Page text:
The goods are rotting – unimaginable chaos has broken out on the British side of the Channel

The England-Europe Highway ferry to Dover Harbor is slowly reminiscent of no longer a road, but rather a three- or four-lane railway. On the highway, trucks crashed into each other, and early in the weekend, drivers were 25 hours late due to traffic jams. As a result, food delivered in trucks and exported to the European Union began to deteriorate.

The reason is increased traffic ahead of the Easter holiday, bad weather and suspended roads for the financially troubled P&O ferry company.

(The company memorably and completely unexpectedly laid off hundreds of workers in March with a Zoom phone call that sparked a political scandal in Britain.)

Due to the massive congestion that has just arisen, food export companies are starting to push hard to make trucks transporting their products a priority to get to and from the port.

“If we load a load of lamb on Monday, the goods are expected to be delivered to Germany by Tuesday,” Graham Iardley, president of the company named after him, told the BBC. He added that due to the delay, the value of our products is dropping from hour to hour.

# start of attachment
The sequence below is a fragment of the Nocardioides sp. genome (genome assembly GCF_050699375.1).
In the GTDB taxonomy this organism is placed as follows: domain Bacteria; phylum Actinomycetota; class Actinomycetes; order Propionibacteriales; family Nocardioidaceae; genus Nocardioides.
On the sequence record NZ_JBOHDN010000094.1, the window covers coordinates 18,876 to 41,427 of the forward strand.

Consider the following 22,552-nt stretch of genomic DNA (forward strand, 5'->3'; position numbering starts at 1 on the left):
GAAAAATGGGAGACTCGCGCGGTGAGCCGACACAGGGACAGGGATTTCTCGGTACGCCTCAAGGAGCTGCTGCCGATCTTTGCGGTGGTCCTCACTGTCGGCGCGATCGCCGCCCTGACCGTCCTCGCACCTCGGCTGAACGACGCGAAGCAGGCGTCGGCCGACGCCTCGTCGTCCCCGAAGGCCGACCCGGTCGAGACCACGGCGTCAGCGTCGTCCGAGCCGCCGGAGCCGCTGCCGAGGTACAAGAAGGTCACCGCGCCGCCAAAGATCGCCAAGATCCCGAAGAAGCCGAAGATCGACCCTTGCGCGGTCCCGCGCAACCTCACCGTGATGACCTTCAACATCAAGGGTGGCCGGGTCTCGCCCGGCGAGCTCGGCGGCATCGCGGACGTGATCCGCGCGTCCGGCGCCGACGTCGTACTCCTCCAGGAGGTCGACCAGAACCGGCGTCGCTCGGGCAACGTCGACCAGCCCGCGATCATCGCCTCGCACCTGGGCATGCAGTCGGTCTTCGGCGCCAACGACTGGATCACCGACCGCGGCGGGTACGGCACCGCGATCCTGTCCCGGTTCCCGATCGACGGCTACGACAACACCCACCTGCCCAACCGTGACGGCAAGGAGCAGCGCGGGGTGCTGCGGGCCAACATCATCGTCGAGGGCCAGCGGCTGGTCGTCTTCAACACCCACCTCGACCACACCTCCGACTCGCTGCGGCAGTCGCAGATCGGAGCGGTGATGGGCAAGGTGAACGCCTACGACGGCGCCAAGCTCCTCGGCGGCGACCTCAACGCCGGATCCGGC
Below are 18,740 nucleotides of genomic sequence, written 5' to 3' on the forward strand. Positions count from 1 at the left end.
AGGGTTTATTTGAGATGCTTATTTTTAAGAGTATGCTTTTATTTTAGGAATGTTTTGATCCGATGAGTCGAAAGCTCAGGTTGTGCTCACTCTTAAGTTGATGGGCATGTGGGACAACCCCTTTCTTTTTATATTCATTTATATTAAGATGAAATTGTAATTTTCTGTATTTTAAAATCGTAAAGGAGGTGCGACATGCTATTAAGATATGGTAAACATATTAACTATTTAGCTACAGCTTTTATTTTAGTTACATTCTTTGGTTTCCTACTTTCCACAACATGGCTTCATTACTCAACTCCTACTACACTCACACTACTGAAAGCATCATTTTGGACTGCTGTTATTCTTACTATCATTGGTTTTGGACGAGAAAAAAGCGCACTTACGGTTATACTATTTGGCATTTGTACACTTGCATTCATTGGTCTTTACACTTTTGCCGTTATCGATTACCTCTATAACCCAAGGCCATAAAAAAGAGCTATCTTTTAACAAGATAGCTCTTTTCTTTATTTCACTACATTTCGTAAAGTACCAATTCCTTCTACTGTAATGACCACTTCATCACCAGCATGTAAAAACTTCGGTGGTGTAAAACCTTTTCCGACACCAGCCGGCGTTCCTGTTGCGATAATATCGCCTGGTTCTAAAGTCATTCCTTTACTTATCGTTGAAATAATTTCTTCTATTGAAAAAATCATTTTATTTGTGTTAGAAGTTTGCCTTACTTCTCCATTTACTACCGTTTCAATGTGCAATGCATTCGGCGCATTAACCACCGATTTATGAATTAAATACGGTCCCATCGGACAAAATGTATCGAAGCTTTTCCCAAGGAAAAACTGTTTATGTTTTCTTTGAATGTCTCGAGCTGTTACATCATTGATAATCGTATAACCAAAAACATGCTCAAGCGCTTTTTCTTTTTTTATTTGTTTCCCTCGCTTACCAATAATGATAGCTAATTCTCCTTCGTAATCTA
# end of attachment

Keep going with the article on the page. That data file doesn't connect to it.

The situation is further complicated by the ruling that governs the work of drivers on the French side, i.e.

When they move to Calais, they have to take an 11 hour break because sitting in a traffic jam doesn’t matter.

According to the British Meat Manufacturers Association, some of its members’ trucks get lost for 24 hours, spoiling meat and other goods.

Suppliers have calculated that they will lose up to 360,000 Ft per truck due to bribery.

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As a result, the British began referring to each other. “Transportation procedures are being reviewed regularly, but the situation is due to unacceptable steps by P&O, i.e. 800 workers were laid off without any warning,” the DOT said.

The company says it will renew contact with the French coast next week if it gets regulatory approval.

In the meantime, civilian travelers are advised

If you want to cross the sea to the French side, bring enough food,

Because they have to prepare for a long wait.

Opening photo: MTI/AP/Kirsty Wigglesworth

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